There's been nothing new in saffron farming since the horse and plow and the harrow used to flatten the tilled earth. The planting, weeding, and hoeing of saffron fields must be done by hand, to avoid hurting the bulbs. Tractors are ruled out, and so are chemical fertilizers and pesticides: there's nothing better than a bit of horse manure and occasional smoke to keep the mice away. To add to the problems of making saffron a paying crop in a mechanized world, the bulbs must be dug up, selected, and transplanted every three years; otherwise they become "lazy" and prone to disease. As if that weren't enough, after each three-year cycle, the field should ideally have a rest from saffron for another twelve years. Production varies from field to field and from season to season, but generally the first year's crop yields about four pounds of saffron per acre, the second twenty, and the third eighteen. Since a farmer has to plan his crop two years ahead, demand and supply are frequently at odds. He will use this in his favor, selling his saffron off a little at a time: it is not so much a cash crop as a tax-free savings account. When he has to pay for a new car or for a daughter's wedding, he will dip into his saffron chest and arrange an appointment with the merchant; business hours are after dark, because no farmer wants his neighbor to see his saffron any more than his bank statement.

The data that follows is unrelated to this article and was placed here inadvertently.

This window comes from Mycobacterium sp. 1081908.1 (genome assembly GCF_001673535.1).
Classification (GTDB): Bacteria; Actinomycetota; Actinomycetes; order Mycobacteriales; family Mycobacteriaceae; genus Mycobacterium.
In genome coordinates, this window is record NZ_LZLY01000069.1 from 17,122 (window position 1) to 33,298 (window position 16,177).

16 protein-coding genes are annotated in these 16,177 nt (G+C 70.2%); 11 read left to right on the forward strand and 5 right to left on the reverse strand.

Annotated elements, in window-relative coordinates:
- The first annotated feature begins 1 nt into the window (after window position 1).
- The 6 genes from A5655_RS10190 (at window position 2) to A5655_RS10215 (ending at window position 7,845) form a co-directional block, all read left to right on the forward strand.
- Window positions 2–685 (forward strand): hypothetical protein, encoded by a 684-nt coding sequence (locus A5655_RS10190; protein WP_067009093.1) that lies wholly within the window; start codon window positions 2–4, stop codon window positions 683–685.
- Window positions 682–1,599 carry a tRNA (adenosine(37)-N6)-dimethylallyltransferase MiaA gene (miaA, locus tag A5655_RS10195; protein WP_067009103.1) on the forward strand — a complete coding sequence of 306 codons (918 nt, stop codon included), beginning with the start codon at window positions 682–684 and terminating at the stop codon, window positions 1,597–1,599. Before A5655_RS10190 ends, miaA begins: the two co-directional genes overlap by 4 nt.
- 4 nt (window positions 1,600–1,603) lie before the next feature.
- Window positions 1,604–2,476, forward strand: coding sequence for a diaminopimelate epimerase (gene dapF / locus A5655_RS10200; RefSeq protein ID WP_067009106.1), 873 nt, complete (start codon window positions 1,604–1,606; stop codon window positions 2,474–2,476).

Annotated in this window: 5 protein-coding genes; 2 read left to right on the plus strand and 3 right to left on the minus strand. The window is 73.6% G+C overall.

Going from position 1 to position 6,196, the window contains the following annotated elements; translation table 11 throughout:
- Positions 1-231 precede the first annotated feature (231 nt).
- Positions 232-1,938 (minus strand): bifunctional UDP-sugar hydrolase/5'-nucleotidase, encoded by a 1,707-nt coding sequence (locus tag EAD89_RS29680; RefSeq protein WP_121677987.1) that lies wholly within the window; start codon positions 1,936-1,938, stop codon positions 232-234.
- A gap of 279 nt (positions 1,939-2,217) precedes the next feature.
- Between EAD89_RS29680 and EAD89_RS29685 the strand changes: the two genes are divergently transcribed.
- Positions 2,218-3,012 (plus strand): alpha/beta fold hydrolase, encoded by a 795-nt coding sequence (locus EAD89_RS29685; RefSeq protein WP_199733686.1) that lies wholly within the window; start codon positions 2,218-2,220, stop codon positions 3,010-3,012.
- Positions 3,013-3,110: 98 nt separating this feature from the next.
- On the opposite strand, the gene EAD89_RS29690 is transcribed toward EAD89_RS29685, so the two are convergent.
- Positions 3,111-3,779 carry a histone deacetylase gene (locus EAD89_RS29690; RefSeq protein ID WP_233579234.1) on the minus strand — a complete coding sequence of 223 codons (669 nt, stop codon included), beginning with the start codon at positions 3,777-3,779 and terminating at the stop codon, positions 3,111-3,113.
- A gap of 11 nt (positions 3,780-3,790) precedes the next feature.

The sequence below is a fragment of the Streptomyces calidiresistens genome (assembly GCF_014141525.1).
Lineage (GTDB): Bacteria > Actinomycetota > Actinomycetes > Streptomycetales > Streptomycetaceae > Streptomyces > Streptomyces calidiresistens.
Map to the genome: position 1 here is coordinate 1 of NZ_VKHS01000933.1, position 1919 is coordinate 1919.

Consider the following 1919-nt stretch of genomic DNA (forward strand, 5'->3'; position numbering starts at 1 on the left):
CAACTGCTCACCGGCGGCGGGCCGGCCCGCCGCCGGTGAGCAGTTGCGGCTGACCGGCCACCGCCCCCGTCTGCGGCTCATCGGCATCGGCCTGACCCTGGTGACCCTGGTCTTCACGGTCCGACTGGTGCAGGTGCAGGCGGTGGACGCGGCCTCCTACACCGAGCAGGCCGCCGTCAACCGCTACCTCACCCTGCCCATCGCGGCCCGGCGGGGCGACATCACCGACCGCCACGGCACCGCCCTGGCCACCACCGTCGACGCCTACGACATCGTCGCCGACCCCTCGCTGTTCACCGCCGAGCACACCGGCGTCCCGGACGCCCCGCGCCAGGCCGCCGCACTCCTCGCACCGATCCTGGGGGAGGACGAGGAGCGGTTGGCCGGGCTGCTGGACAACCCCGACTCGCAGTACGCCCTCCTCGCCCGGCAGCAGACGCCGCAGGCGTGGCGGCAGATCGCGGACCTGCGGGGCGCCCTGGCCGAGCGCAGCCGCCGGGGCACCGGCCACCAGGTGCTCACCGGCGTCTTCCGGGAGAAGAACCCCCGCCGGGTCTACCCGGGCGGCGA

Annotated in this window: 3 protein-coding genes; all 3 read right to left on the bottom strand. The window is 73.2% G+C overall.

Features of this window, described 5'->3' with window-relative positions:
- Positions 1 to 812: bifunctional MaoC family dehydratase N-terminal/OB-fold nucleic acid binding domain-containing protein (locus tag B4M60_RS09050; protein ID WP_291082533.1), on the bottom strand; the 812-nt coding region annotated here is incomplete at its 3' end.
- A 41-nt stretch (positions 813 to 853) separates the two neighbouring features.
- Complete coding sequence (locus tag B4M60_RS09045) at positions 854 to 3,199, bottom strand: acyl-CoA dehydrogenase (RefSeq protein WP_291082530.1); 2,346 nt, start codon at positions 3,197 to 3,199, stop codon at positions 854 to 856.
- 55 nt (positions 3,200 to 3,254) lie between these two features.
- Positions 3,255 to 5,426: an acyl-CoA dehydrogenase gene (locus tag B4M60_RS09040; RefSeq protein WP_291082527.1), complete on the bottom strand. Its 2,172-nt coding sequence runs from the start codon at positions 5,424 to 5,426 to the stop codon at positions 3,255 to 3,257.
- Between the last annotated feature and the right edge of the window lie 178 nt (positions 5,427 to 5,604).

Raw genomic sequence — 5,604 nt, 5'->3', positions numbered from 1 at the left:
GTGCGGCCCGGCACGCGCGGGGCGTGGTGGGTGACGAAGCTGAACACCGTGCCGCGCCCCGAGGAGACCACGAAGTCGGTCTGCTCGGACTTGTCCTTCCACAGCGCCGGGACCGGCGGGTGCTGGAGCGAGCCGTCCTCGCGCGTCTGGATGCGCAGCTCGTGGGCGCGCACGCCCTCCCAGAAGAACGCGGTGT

Only a doorbell marked AZAFRAN identifies the merchant's office where the transaction takes place and where the saffron is then graded, packed, and exported. Saffron exporters in Spain range from Seville to Zaragoza. In Monreal, the tradition is so established that the town maintains a small Museo del Azafrán. Here you can see how little has changed over the years, for not only the implements and techniques but also the weights and measures still in use date back ten centuries to the Arab conquest of Spain.
In Corycus, on the Turkish coast opposite Cyprus, a thousand years before Christ, I would have seen much the same process as I have seen in Monreal. But long before that, the ancients discovered the properties of the fiery-red stigma of the wild crocus sativus, five varieties of which still grow from Italy to Kurdistan. So many miles had to be covered for just a handful of them to be gathered that the need to cultivate the flower soon became apparent. The words for saffron in Greek, krokos, and in Hebrew, karkom, probably come from Corycus, where it was first cultivated.
In Britain, Edward III introduced the crocus to the peasants of that windswept part of Essex still known as Saffron Walden; this initiative was so successful that the farmers were nicknamed crokers. Saffron was soon to be found in medieval gardens and kitchens all over Europe; it was indispensable for coloring cheeses and for adding a rich fragrance and golden hue to cakes and pastries. Many of these traditional recipes survive: for the Cornish saffron buns; the old Russian kulich, an Easter bread shaped like a chef's hat; and the Swedish lussekatter (St. Lucia's cakes) or plaited Christmas saffransbrod.